For the philanthropists, your gift could be a Kindle Fire or Nook. Children, teenagers, and visitors from the surrounding San Diego area will benefit from the exposure to the new techwave. After discussing technology and the environment with Ozzie Monge, Art Advisory Committee member, on the December 15, 2011 meeting, I have contemplated the effects of gizmos and gadgets infiltrating the environment steadfastly. As we face this environmental dilemma, you decide whether your gift will be a book or a tablet. If you do not have the time to purchase a book, donate mucho dinero to the bookshelf cause. The Centro will purchase a book on your behalf.
With great pride the Centro Cultural de la Raza embraces and welcomes the following—past and present—banned, challenged and/or confiscated books, music, art and poetry. The partial list of banned and challenged books that follows was compiled from Dr. Roberto Cintli Rodriguez’s “TUSD Banned Books List,” San Antonio College’s “Banned Books Week,” and “Shakespeare and Native American Authors among Those Banned from Tucson Schools.”
Oscar Zeta Acosta’s The Revolt of the Cockroach People
Rodolfo Acuña’s Occupied America:A History of Chicanos
Sherman Alexie’s Ten Little Indians, and The Lone Ranger & Tonto Fist Fight in Heaven
Rudolfo Anaya’s Bless Me Ultima
Gloria Anzaldua’s Borderlands La Frontera:The New Mestiza
Isabel Allende’s Paula and Zorro
Julia Alvarez’s How the García Girls Lost Their Accents
Jimmy Santiago Baca’s A Place to Stand, C-Train and Thirteen Mexicans, Healing Earthquakes: Poems, Immigrants in Our Own Land and Selected, Early Poems, and Black Mesa Poems,Martin and Mediations on the South Valley
James Baldwin’s The Fire Next Time
Bill Bigelow’s Rethinking Columbus: The Next 500 Years
Elena Diaz Bjorkquist’s Summer Smoke
José Antonio Burciaga’s Drink Cultura: Chicanismo
Ana Castillo’s So Far from God and Loverboys
Sandra Cisneros’s The House on Mango Street and Woman Hollering Creek and Other Stories
Richard Delgado and Jean Stefancic’s Critical Race Theory and The Latino Condition: A Critical Reader
Martín Espada’s Zapata’s Discipline:Essays
Paulo Freire’s Pedagogy of the Oppressed
Rodolfo “Corky” Gonzales’s Message to Aztlán and Yo Soy Joaquin/I Am Joaquin by Rodolfo Gonzales
Suzan Shown Harjo’s “We Have No Reason to Celebrate”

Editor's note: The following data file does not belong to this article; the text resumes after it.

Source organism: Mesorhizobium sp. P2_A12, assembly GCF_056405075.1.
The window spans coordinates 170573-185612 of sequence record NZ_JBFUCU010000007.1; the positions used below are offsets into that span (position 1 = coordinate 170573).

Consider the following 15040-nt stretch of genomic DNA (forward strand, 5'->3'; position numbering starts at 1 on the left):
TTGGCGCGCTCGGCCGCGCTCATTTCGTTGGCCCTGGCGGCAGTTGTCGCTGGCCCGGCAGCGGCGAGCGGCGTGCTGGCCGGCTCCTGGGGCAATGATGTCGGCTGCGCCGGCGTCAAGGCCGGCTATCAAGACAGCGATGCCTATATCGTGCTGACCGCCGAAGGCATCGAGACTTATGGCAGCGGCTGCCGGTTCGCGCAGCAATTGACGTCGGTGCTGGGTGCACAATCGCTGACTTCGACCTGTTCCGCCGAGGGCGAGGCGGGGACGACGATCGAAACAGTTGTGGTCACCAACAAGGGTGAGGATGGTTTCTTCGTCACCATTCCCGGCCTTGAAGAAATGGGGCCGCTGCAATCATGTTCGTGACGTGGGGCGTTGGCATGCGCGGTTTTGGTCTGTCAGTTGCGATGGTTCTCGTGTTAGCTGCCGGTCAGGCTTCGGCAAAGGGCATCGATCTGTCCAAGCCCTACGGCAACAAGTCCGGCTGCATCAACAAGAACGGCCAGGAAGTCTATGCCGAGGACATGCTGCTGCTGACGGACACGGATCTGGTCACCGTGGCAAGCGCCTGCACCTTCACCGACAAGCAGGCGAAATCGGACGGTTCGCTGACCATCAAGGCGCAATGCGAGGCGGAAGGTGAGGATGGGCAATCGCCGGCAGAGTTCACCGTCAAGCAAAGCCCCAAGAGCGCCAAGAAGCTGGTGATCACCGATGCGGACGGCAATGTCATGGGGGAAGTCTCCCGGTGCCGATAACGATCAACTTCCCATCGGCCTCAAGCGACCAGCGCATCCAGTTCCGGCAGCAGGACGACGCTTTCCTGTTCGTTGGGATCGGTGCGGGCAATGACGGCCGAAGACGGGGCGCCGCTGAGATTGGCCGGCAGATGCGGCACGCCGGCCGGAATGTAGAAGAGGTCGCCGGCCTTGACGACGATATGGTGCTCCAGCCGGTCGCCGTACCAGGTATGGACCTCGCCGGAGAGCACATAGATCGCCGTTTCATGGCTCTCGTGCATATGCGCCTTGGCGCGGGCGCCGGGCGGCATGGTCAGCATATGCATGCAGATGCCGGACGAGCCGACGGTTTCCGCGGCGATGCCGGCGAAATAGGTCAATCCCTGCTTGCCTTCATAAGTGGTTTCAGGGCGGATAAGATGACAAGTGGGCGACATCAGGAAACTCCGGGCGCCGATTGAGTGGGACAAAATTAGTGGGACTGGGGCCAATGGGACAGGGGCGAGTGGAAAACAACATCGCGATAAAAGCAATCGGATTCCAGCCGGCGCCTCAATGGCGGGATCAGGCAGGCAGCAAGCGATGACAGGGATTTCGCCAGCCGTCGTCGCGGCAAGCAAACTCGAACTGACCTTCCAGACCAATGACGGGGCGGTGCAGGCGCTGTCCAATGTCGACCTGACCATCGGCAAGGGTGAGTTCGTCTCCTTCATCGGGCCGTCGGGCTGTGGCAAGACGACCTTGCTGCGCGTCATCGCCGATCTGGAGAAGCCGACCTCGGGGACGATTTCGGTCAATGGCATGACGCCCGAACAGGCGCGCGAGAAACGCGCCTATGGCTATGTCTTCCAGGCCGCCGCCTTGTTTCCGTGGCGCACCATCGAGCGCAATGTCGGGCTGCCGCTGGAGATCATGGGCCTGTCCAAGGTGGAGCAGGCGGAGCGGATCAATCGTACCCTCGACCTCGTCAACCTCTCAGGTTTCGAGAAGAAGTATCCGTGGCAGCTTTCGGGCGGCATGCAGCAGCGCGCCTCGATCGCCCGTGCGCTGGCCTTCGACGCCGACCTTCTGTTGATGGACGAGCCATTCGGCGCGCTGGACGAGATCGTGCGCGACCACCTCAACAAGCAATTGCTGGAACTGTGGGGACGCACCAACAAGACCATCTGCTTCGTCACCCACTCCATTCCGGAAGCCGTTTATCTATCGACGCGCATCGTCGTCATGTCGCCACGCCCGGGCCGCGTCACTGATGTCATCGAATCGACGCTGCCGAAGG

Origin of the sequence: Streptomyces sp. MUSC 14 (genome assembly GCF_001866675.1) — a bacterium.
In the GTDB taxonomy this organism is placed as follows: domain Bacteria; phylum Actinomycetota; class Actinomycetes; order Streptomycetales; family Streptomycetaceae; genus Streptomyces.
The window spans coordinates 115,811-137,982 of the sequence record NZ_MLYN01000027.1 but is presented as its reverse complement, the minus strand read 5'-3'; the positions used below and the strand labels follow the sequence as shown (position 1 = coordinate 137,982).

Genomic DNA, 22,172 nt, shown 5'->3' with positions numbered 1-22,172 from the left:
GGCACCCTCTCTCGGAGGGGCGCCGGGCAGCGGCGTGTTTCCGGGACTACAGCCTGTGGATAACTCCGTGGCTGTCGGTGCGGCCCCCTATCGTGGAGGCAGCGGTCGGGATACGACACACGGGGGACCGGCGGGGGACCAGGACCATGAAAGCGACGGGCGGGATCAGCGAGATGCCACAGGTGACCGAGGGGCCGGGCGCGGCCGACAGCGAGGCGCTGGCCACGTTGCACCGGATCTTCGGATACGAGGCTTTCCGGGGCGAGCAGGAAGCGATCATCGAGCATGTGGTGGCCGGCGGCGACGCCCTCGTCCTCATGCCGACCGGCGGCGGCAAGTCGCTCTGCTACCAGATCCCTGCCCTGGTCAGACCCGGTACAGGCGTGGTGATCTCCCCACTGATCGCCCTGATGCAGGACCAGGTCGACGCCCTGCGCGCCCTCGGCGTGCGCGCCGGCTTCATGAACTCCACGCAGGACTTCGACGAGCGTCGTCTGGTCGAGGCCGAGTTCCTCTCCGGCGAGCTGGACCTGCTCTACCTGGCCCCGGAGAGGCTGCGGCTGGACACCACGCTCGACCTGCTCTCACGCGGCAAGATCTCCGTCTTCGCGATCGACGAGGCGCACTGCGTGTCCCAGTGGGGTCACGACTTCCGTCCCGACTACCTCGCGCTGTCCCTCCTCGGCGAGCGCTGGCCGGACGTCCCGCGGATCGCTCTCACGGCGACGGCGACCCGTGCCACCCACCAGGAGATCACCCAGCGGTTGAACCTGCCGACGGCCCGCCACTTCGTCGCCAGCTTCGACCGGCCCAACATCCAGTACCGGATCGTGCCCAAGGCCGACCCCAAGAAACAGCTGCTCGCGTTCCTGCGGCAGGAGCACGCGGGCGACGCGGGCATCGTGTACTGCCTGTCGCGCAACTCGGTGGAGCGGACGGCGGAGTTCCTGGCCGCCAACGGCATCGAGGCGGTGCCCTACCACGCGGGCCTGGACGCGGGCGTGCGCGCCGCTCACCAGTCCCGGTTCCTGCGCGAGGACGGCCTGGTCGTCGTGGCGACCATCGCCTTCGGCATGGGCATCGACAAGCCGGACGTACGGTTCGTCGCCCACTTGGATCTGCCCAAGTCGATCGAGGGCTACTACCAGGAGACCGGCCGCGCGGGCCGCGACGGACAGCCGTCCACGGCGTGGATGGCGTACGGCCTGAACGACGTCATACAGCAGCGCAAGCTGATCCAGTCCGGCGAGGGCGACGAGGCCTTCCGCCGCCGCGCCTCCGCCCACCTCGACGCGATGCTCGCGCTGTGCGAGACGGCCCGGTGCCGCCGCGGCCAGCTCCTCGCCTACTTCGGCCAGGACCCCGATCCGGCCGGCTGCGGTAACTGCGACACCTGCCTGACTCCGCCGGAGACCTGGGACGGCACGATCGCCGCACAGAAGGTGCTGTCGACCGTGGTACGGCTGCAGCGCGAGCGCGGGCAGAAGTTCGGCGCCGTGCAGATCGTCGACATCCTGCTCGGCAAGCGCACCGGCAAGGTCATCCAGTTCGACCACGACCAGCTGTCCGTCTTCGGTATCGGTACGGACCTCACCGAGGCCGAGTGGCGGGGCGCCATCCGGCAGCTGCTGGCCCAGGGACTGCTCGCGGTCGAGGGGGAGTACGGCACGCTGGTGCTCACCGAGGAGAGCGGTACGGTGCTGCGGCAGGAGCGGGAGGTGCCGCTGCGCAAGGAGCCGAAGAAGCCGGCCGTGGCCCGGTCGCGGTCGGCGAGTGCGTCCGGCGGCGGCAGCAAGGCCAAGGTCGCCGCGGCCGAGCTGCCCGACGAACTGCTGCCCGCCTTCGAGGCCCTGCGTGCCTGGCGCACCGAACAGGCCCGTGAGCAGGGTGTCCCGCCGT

bell hooks’s Feminism Is for Everybody
Francisco Jiménez’s The Circuit: Stories from the Life of a Migrant Child
Winona Laduke’s “To the Women of the World:Our Future, Our Responsibility”
Elizabeth “Betita” Martinez’s 500 Años del Pueblo Chicano: 500 Years of Chicano History in Pictures
Richard Montoya’s Culture Clash: Life, Death and Revolutionary Comedy
Richard C. Remy’s United States Government: Democracy in Action
Luis Rodriguez’s Always Running
Roberto Rodriguez’s Codex Tamuanchan: On Becoming Human
Arturo Rosales’s Chicano! The History of the Mexican Civil Rights Movement and
Dictionary of Latino Civil Rights History
Tomás Rivera’s .. .y no se lo tragó la tierra/. . .And the Earth Did Not Devour Him
William Shakespeare’s The Tempest
Leslie Marmon Silko’s Ceremony
Buffy Sainte-Marie’s “My Country, ‘Tis of Thy People You’re Dying”
Carmen Tafolla’s Curandera
Ronald Takaki’s A Different Mirror: A History of Multicultural America
Henry David Thoreau’s On the Duty of Civil Disobedience
Luis Alberto Urrea’s By the Lake of Sleeping Children, Nobody’s Son: Notes from an American Life, Into the Beautiful North,and The Devil’s Highway
Luis Valdez’s Zoot Suit and Other Plays
Ofelia Zepeda’s Ocean Power: Poems from the Desert
Howard Zinn’s A People’s History of the United States and Declarations of Independence: Cross-Examining American Ideology
As a symbol of the presence of Mexican Americans living in the United States and their contribution to American literature, the Centro proudly welcomes Juan Felipe Herrera’s Notebooks of a Chile Verde Smuggler, former director of the Centro Cultural de la Raza and now California Poet Laureate.
The Centro Cultural de la Raza stands strong as an institution that promotes education and the arts. The Centro’s gallery hours are Tuesday through Sunday from 12:00 PM to 4:00 PM. During the evenings, the Centro Cultural de la Raza is home to Capoeira arts practice, Ballet Folklórico classes, theatre workshops, modern dance classes and a host to many more activities and established groups of all ages. Spearheaded by Jeanette Narvaez, Earth Day on April 22, 2012, the day after Chicano Park Day at Logan Heights, is one of many upcoming celebrations at the Centro.